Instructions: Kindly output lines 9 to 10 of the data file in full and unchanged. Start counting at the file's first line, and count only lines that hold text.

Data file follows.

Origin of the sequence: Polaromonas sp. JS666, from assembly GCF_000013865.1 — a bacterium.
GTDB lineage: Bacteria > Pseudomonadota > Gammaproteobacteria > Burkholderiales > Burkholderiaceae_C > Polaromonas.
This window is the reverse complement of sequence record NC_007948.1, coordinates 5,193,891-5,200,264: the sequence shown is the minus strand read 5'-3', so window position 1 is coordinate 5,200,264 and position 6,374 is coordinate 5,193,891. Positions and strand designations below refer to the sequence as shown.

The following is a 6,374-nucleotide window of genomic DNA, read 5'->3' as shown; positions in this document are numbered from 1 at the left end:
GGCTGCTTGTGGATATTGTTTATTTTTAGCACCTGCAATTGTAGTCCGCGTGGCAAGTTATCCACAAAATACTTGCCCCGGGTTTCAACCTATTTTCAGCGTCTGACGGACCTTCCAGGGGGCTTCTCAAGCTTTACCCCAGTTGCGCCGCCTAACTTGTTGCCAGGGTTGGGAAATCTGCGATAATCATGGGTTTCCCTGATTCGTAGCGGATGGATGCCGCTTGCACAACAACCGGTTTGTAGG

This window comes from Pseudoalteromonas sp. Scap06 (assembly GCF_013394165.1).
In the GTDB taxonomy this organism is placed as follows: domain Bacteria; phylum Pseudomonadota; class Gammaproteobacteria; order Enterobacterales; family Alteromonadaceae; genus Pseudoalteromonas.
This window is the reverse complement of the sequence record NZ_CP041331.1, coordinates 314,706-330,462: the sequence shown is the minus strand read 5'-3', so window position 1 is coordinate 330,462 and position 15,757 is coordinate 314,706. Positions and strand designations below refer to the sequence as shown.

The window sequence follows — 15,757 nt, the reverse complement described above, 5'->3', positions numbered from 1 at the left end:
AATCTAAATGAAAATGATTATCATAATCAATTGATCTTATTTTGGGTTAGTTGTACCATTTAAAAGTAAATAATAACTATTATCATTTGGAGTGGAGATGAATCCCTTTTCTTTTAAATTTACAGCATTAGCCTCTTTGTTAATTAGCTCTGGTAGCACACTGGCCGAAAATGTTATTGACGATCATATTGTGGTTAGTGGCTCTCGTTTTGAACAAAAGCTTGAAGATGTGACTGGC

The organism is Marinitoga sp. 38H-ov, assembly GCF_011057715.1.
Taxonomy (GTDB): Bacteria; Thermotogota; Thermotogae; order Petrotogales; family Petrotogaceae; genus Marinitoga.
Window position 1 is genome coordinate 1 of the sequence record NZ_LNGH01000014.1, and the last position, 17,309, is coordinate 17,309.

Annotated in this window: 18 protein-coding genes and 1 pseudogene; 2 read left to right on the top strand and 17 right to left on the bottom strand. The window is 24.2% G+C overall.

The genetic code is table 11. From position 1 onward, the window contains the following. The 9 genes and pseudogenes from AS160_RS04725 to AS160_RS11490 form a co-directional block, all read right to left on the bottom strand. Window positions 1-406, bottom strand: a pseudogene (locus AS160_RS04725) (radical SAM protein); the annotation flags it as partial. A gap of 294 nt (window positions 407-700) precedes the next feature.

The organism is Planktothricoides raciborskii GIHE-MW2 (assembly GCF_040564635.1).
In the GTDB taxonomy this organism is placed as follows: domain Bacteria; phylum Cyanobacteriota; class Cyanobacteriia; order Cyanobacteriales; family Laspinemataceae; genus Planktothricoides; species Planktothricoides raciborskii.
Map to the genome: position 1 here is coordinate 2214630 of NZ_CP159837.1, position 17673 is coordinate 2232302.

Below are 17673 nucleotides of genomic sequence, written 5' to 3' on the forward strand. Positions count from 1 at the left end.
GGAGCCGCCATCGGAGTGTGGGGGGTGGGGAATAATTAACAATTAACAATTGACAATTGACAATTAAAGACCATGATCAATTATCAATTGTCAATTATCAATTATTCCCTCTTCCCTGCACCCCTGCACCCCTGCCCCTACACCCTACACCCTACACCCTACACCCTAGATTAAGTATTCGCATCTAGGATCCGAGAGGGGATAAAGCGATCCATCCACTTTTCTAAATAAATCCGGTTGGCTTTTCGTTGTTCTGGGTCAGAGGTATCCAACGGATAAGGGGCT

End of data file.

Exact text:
The window sequence follows — 15,757 nt, the reverse complement described above, 5'->3', positions numbered from 1 at the left end:
AATCTAAATGAAAATGATTATCATAATCAATTGATCTTATTTTGGGTTAGTTGTACCATTTAAAAGTAAATAATAACTATTATCATTTGGAGTGGAGATGAATCCCTTTTCTTTTAAATTTACAGCATTAGCCTCTTTGTTAATTAGCTCTGGTAGCACACTGGCCGAAAATGTTATTGACGATCATATTGTGGTTAGTGGCTCTCGTTTTGAACAAAAGCTTGAAGATGTGACTGGC